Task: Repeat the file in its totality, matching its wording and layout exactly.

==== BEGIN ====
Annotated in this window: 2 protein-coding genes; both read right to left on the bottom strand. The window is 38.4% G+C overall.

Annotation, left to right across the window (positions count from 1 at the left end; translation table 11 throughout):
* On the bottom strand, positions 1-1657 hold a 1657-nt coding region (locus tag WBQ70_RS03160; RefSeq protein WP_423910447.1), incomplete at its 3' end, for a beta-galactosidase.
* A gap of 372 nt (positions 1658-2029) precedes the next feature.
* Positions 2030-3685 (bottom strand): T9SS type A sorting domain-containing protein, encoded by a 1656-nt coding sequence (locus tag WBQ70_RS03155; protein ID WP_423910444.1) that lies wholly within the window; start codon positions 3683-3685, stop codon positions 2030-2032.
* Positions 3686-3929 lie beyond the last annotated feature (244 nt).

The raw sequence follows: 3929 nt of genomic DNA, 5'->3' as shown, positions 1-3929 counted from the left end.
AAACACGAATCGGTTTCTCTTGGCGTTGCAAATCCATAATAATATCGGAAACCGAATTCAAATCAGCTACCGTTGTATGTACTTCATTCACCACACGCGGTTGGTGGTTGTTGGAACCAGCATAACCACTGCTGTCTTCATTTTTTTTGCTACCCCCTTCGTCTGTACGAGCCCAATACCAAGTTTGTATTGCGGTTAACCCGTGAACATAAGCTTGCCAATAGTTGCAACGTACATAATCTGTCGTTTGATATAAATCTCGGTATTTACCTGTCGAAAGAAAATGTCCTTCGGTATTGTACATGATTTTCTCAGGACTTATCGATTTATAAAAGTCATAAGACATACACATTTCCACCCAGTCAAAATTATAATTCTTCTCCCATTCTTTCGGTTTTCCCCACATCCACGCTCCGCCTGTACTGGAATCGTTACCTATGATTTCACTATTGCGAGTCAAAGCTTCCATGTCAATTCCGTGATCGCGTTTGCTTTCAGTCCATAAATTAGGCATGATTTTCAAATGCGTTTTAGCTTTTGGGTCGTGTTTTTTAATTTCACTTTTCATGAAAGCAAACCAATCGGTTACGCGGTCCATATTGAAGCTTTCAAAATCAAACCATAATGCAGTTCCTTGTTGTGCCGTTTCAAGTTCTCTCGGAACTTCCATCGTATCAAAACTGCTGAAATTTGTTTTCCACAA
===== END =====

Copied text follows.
Annotated in this window: 2 protein-coding genes; both read right to left on the bottom strand. The window is 38.4% G+C overall.

Annotation, left to right across the window (positions count from 1 at the left end; translation table 11 throughout):
* On the bottom strand, positions 1-1657 hold a 1657-nt coding region (locus tag WBQ70_RS03160; RefSeq protein WP_423910447.1), incomplete at its 3' end, for a beta-galactosidase.
* A gap of 372 nt (positions 1658-2029) precedes the next feature.
* Positions 2030-3685 (bottom strand): T9SS type A sorting domain-containing protein, encoded by a 1656-nt coding sequence (locus tag WBQ70_RS03155; protein ID WP_423910444.1) that lies wholly within the window; start codon positions 3683-3685, stop codon positions 2030-2032.
* Positions 3686-3929 lie beyond the last annotated feature (244 nt).

The raw sequence follows: 3929 nt of genomic DNA, 5'->3' as shown, positions 1-3929 counted from the left end.
AAACACGAATCGGTTTCTCTTGGCGTTGCAAATCCATAATAATATCGGAAACCGAATTCAAATCAGCTACCGTTGTATGTACTTCATTCACCACACGCGGTTGGTGGTTGTTGGAACCAGCATAACCACTGCTGTCTTCATTTTTTTTGCTACCCCCTTCGTCTGTACGAGCCCAATACCAAGTTTGTATTGCGGTTAACCCGTGAACATAAGCTTGCCAATAGTTGCAACGTACATAATCTGTCGTTTGATATAAATCTCGGTATTTACCTGTCGAAAGAAAATGTCCTTCGGTATTGTACATGATTTTCTCAGGACTTATCGATTTATAAAAGTCATAAGACATACACATTTCCACCCAGTCAAAATTATAATTCTTCTCCCATTCTTTCGGTTTTCCCCACATCCACGCTCCGCCTGTACTGGAATCGTTACCTATGATTTCACTATTGCGAGTCAAAGCTTCCATGTCAATTCCGTGATCGCGTTTGCTTTCAGTCCATAAATTAGGCATGATTTTCAAATGCGTTTTAGCTTTTGGGTCGTGTTTTTTAATTTCACTTTTCATGAAAGCAAACCAATCGGTTACGCGGTCCATATTGAAGCTTTCAAAATCAAACCATAATGCAGTTCCTTGTTGTGCCGTTTCAAGTTCTCTCGGAACTTCCATCGTATCAAAACTGCTGAAATTTGTTTTCCACAA